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The Globalization of HateInternationalizing Hate Crime?$
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Jennifer Schweppe and Mark Austin Walters

Print publication date: 2016

Print ISBN-13: 9780198785668

Published to Oxford Scholarship Online: August 2016

DOI: 10.1093/acprof:oso/9780198785668.001.0001

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PRINTED FROM OXFORD SCHOLARSHIP ONLINE (oxford.universitypressscholarship.com). (c) Copyright Oxford University Press, 2020. All Rights Reserved. An individual user may print out a PDF of a single chapter of a monograph in OSO for personal use. date: 26 November 2020

Conclusion

Conclusion

Towards an International Response to Hate Crime

Chapter:
(p.314) Conclusion
Source:
The Globalization of Hate
Author(s):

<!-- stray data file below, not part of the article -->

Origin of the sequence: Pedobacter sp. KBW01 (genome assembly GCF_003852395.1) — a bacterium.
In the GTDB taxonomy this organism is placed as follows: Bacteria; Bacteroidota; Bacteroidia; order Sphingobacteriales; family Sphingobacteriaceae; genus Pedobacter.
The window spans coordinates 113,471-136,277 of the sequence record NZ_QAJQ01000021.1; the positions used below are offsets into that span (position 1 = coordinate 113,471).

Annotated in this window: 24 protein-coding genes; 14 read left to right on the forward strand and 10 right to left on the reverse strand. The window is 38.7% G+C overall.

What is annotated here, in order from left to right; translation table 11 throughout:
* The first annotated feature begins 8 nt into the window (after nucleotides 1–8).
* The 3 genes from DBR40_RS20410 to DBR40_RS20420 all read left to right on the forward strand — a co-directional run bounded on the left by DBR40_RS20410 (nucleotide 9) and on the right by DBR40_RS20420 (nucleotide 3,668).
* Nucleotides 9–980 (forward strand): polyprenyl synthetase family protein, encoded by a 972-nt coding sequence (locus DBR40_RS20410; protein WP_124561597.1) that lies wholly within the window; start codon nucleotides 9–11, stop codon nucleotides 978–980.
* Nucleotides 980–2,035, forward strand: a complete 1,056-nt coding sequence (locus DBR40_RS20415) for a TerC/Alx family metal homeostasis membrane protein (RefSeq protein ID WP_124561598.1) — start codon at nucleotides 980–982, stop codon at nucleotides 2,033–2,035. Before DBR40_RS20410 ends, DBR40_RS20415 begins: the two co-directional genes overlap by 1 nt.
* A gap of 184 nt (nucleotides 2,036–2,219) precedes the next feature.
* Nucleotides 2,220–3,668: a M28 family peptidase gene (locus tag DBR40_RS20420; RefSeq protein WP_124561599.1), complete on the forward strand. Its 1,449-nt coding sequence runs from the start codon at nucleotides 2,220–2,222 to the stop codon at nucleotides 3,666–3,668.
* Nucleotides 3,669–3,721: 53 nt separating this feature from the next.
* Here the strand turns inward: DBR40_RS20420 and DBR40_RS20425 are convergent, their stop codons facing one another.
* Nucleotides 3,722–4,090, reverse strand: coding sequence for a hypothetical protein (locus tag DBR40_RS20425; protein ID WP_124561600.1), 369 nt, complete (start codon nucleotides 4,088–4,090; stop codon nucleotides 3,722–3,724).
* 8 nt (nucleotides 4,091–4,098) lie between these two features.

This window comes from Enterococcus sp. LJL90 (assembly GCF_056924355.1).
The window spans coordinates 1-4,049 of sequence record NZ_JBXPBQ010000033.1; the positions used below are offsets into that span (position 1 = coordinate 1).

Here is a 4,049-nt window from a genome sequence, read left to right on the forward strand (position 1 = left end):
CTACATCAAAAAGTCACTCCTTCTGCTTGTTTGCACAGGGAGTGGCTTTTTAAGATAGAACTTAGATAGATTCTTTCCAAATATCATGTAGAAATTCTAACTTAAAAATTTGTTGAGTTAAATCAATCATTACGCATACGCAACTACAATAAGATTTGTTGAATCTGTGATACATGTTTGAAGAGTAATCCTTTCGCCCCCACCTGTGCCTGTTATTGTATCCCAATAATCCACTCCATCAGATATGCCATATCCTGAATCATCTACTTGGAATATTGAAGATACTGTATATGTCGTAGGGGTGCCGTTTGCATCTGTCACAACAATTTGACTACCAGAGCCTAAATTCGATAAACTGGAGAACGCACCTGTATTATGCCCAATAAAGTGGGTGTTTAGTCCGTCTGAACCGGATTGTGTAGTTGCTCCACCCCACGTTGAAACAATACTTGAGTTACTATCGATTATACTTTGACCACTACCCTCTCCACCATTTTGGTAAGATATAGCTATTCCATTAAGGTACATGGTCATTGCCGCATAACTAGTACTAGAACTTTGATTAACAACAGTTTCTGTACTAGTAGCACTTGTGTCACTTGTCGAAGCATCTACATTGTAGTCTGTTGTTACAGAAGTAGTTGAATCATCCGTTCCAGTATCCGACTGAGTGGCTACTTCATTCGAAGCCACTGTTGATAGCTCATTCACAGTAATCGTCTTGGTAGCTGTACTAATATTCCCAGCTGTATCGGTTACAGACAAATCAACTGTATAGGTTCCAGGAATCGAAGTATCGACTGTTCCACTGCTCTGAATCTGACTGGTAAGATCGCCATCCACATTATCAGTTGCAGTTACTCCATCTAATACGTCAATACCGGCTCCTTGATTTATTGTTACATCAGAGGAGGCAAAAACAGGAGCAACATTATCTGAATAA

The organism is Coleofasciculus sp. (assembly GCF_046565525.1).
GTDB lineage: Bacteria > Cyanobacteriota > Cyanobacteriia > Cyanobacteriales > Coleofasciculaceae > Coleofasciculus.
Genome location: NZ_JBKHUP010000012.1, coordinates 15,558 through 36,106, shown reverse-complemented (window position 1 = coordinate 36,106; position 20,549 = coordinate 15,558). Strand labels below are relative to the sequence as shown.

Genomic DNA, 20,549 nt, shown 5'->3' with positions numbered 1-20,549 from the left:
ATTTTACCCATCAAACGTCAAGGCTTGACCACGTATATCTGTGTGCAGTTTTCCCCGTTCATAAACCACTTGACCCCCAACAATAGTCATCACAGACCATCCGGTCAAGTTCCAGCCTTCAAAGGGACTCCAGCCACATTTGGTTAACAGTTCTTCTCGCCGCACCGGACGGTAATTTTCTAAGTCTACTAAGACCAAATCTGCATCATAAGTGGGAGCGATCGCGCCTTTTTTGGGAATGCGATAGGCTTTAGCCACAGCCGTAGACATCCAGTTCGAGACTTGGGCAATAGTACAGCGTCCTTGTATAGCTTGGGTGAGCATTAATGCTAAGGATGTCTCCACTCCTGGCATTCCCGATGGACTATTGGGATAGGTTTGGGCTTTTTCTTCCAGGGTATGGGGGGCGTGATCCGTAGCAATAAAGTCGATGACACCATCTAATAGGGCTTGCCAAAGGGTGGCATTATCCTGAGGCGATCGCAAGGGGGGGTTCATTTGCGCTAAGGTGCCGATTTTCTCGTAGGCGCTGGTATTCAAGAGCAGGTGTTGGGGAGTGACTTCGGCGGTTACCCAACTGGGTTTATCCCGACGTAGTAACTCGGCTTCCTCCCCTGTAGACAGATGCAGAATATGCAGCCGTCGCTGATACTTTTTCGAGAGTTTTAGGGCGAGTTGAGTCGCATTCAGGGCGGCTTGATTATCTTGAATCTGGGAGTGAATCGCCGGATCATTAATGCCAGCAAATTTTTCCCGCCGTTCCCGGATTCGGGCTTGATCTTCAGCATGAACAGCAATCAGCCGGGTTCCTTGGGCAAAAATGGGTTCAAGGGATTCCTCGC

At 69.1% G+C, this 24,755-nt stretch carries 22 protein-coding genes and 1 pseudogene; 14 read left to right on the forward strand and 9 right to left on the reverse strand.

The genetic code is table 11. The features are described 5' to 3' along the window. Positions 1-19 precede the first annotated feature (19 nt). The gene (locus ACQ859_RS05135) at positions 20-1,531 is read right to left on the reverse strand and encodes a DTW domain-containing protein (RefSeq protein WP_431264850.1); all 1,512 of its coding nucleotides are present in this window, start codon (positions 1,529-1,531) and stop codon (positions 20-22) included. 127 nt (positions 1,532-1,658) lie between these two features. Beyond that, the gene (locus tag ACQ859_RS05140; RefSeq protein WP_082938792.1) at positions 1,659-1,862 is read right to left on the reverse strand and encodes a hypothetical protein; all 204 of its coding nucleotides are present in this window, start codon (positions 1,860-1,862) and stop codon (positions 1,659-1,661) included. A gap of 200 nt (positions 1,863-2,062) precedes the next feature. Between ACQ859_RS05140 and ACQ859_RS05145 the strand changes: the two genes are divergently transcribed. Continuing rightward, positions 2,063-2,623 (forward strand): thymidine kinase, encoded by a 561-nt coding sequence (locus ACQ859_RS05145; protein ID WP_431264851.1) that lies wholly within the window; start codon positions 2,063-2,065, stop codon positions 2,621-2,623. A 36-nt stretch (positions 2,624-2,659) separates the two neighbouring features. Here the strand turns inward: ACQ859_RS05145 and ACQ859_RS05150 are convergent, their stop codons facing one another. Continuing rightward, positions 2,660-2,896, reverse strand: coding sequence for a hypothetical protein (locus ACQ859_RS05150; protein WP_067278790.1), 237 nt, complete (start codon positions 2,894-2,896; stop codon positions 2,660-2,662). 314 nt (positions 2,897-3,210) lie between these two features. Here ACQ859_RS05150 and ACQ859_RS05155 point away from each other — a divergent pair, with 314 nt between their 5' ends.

Jennifer Schweppe

Mark Austin Walters

Publisher:
Oxford University Press
DOI:10.1093/acprof:oso/9780198785668.003.0020

The authors begin by highlighting the key theme running throughout the collection that there remains a lack of consensus at an international level on how hate crime should be defined. Two further core themes that emerge from the text are then explored: first, the manner in which hate crime in a national or individual context translates on a global scale; and second, the extent to which an international response to hate crime is possible. The problematization of current international responses to hate crime is discussed, and new avenues through which some of the concerns raised can be surmounted are noted. The authors reflect upon how the contributors to the book are critical of current perspectives on hate crime by the international community; and that the silo-driven nature of international discourses on the subject has served to limit the internationalization of the concept. The authors finally question whether, given these conceptual and practical tensions a truly ‘international’ approach to hate crime will ever be possible.

Keywords:   hate crime, hate studies, internationalization, international law, International response

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